Independent political experts agree that the plan could fall apart without a large number of troops willing to use force to make the three factions, particularly the Serbs, abide by the accord. Once an accord is signed, the fighting will probably die down, but not completely. The Serbs and Croats may refuse to hand over some territory; they may refuse to let displaced Muslims return home, or they may try to strangle the new Muslim-dominated republic economically.

In anticipating the immense troubles facing the Bosnian peace plan, experts look at neighboring Croatia, where a U.N.-supervised truce between Croats and Croatian Serb rebels has, by the admission of many U.N. officials, been a failure. The 1992 truce called on Serb rebels who controlled one-third of Croatia to disarm, permit Croat refugees to return home and respect U.N. authority.

But that has not happened. The Serbs have kept their weapons and refused to let any Croats reclaim their houses, and the approximately 15,000 U.N. troops there have opted not to confront them. Rather than enforcing terms of the truce, the U.N. troops are serving mainly as a front-line buffer force to protect the rebel Serbs from the Croatian army.

“The Bosnians are asking for lots of security guarantees because they know that this agreement on paper means nothing at the end of the day,” said Jonathan Eyal, director of studies at the Royal United Services Institute in London. “It stands or falls on enforcement.”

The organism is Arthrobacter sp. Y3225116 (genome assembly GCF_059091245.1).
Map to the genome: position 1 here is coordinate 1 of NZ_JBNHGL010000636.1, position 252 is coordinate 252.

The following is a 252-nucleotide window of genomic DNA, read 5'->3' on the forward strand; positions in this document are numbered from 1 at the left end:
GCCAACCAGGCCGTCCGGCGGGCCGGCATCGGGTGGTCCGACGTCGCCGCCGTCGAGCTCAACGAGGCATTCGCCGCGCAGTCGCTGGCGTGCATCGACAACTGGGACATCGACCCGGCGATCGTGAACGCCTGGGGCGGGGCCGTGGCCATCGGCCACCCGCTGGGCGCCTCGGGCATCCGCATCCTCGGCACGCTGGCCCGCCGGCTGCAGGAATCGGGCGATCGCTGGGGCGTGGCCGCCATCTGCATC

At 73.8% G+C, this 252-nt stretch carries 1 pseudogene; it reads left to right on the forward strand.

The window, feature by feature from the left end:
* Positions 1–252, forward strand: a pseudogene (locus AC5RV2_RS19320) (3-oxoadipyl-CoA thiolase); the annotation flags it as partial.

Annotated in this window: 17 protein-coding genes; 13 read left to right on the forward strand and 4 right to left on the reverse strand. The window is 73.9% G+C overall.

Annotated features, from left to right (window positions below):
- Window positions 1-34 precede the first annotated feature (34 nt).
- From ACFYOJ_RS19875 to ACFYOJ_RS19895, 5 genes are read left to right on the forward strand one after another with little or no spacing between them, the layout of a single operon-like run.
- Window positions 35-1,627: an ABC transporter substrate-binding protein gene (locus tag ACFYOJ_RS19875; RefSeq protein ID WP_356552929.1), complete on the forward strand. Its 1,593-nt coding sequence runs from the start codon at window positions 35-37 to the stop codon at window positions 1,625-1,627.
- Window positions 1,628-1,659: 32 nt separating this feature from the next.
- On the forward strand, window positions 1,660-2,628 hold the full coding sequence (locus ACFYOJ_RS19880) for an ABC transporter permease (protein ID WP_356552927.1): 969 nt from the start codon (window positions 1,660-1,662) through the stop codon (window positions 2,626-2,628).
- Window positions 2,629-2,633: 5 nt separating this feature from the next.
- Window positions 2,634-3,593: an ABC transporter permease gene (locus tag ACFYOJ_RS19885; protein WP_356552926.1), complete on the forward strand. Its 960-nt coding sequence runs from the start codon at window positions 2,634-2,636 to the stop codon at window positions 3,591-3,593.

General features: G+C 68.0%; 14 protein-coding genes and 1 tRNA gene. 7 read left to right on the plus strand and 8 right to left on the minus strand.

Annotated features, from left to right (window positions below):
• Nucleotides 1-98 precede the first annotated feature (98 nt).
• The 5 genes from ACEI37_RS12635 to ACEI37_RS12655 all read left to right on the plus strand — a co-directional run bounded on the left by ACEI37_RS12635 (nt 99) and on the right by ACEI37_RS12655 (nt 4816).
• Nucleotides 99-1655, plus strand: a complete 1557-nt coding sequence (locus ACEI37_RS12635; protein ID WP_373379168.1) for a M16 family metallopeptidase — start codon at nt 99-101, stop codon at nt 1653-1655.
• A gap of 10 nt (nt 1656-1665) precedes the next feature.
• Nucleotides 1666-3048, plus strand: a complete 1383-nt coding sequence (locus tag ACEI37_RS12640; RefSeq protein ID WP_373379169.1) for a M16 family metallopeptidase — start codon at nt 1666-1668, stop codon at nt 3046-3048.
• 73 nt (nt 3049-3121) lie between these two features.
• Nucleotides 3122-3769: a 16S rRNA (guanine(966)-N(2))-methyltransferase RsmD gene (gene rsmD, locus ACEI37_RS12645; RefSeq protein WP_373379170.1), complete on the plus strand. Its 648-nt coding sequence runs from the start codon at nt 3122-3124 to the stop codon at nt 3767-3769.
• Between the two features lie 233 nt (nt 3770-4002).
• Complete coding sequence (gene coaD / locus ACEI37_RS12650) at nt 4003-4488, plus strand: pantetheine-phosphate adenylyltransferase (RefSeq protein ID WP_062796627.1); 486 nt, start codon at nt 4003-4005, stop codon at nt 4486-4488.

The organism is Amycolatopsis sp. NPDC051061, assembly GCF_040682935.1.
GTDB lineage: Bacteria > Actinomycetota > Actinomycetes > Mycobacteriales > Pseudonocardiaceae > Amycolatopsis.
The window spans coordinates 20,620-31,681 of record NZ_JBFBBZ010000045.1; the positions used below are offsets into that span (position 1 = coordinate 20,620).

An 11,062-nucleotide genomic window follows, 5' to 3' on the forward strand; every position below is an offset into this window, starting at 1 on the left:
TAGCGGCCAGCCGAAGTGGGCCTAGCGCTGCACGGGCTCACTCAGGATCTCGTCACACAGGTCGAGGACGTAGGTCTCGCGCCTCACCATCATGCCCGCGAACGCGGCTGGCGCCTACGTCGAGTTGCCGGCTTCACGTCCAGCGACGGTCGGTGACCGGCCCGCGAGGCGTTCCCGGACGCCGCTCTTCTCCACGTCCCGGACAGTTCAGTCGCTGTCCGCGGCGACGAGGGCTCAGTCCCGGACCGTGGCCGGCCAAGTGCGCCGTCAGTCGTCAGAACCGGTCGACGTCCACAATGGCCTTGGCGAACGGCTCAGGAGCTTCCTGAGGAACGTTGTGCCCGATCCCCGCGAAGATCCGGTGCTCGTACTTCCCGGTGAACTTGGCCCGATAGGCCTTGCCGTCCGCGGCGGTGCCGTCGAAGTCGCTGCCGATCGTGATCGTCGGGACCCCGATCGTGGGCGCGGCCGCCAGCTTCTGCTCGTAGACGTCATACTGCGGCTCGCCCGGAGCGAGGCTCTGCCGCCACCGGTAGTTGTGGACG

Eyal, a Balkans expert, said he believes the accord will fail to translate into real peace or to fully protect the landlocked Muslim state because the United Nations will not come close to raising 40,000 troops. Currently, the world body has about 15,000 troops in Bosnia to escort aid shipments, but U.N. members have ignored calls from Secretary General Boutros Boutros-Ghali to provide several thousand more soldiers. The United States does not have any peace-keeping troops in Bosnia.

Experts say it is hard to imagine the United States and other countries suddenly becoming generous. Enforcement troops probably would be tied down in Bosnia well into the next century. Eyal notes that U.N. peace keepers have been in divided Cyprus for nearly two decades. The financial costs would be high, and if the peace keepers do their job properly, they may be engaged in combat.